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Halloween — not just spooky, it’s big business, too

October 24, 2012
By Ted Rowe , Marshall Independent

One of my favorite movies is "Meet Me in St. Louis." It is often re-shown on television around Christmas because of several of the main scenes at Christmas in the movie. I will watch for it again this year.

However, what made me think of the movie this year is because of the upcoming (already occurring) Halloween season. The movie has some marvelous scenes centered on Halloween The actress, Margaret O'Brien, who was 7 at the time of the filming, did such a marvelous acting job that she won an Oscar for being the Outstanding Juvenile Performer of 1944. Those of you who know the picture might remember her as Tootie. In the film, Tootie, on a dark Halloween evening, took a handful of flour and threw it in the face of the apocryphal neighborhood grump who supposedly hated kids. Later that evening, Tootie faked an injury that provided a neat twist to the story line. If you have forgotten the movie, watch for it in December.


Halloween is older than Christmas, having roots back to about 500 B.C.E. The Celts (ancestors of the Britons, Scots, and Irish) worshipped many gods, including one who was responsible for the beginning of summer (Beltane) and one who marked the beginning of winter (Samhain). Samhain empowered all the evil spirits who had died the previous year to return for one day to visit the living. The people who believed in Samhain would gather in circles of stone such as Stonehenge in England and light fires to burn through the night. The purpose of the fires and accompanying sacrifices were to ensure that the sun would return at the end of winter At the end of the night just one fire would remain from which area peoples would take an ember to start the fires in their own homes to last through the winter. Some of the sacrifices were offerings of food and nuts, hence our modern day offering of candies and such at Halloween. The purpose of wearing a mask was in the hope that a person could pass some of the evil spirits surrounding them without being recognized.

The Romans conquered Britain in 61 C.E., bringing the tradition of their goddess Pomona. Their holiday was held on Nov. 1. It was not until 834 C.E. that Pope Gregory III moved All Saints Day from what was then May 13 to Nov. 1. The new All Saints Day was known as Hallowmas. Hence the evening of Oct. 31 was the evening before Hallowmas or Hallowed Eve or what we now call Halloween.


Halloween has become big business in the U.S. In 2009, spending for Halloween was about $4.8 billion. In 2010, $5.8 billion. In 2011, $6.9 billion. The prediction this year is that it will reach $8 billion.

While not everyone celebrates Halloween, of the approximately 170 million Americans who do, the expectation is that each celebrant will spend almost $80. With the growth indicated by the money spent, it is hard to believe that the celebrants are not better off now than they were in 2009.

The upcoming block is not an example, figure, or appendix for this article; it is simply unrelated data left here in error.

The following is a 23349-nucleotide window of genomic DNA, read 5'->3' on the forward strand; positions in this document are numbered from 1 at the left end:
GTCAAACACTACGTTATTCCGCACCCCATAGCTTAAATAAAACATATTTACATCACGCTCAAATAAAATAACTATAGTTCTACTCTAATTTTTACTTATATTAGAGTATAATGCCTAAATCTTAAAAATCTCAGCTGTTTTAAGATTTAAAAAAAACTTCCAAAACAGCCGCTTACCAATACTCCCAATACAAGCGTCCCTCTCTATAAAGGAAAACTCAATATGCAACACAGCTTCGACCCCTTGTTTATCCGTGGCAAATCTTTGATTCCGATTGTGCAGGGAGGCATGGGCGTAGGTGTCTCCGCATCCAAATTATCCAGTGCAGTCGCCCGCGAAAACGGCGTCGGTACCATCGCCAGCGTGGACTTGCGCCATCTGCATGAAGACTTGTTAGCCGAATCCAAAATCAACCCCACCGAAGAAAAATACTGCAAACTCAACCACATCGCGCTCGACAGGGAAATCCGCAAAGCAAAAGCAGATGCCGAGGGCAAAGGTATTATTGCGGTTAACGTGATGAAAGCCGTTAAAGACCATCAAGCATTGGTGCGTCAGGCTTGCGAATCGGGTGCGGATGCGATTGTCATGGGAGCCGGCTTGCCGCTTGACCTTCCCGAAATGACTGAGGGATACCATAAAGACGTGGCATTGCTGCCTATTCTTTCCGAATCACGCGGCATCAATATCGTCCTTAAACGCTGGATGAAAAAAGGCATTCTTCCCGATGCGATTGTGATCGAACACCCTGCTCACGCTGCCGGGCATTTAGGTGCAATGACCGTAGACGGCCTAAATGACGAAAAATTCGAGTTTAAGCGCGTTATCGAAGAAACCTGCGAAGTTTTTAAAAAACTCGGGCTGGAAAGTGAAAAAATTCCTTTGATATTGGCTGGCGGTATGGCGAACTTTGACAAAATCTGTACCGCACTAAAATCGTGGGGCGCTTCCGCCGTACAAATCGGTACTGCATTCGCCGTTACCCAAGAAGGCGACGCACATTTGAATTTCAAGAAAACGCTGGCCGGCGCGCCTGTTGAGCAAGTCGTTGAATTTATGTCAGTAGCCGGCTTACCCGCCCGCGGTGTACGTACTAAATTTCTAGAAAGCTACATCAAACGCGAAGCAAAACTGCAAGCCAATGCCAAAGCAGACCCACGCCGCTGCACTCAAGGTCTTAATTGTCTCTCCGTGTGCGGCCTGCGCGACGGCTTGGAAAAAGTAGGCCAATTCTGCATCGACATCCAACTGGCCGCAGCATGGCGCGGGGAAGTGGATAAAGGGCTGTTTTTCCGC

I doubt that our household will reach the average celebrant's expenditure, but if you start counting what you do spend, it might be a little more than what you might think at first. Don't forget to count those pumpkins that you have on your front steps, the paper napkins for the table, the treats for the kids, the treats you take to other meetings or parties, any costumes for yourself or your kids or grandkids, orange and black lights for putting on trees or around windows, lighted plastic pumpkins, witches, and so on.

And do you have a pet? It seems unbelievable, but last year, $300 million was spent on pet costumes including costumes for pets in the manner of Michael Jackson and Lady Gaga, which are expected to be popular this year as well when spending is expected to reach $370 for pet costumes.

Even politics affects the costume business. As I recall, masks of presidents, past-presidents, and presidential hopefuls were all popular so you can expect a mask of both Obama and Romney to be in the mix. Romney's comment about cutting public funding to such shows as the one that has Big Bird has made Big Bird costumes a choice for Halloween celebrants this year.


As is so often the case, my thinking about one thing leads to another. After thinking about the data that indicated 170 million Americans would celebrate Halloween, I got to thinking about the U.S. and world population especially compared to the era around 1950. It is humbling to think that I am much less unique now than I was back then In 1950 I was one of just 152 million Americans and now I am just one of 315 million. Does that make me half as important now? Incidentally, I missed reporting in this column back in August that we had Pi Day. Recall the famous number Pi as being approximately 3.14159265. On Aug. 14 the U.S. population reached 3.14159265 times 100 million at approximately 2:29 p.m.

As for world population, it was about 2.556 billion in 1950 and this year that number is more than seven billion, roughly getting close to three times as many people on earth now as there were in 1950. That makes me feel even less unique!

Until next time: Oh, Fiddlesticks!



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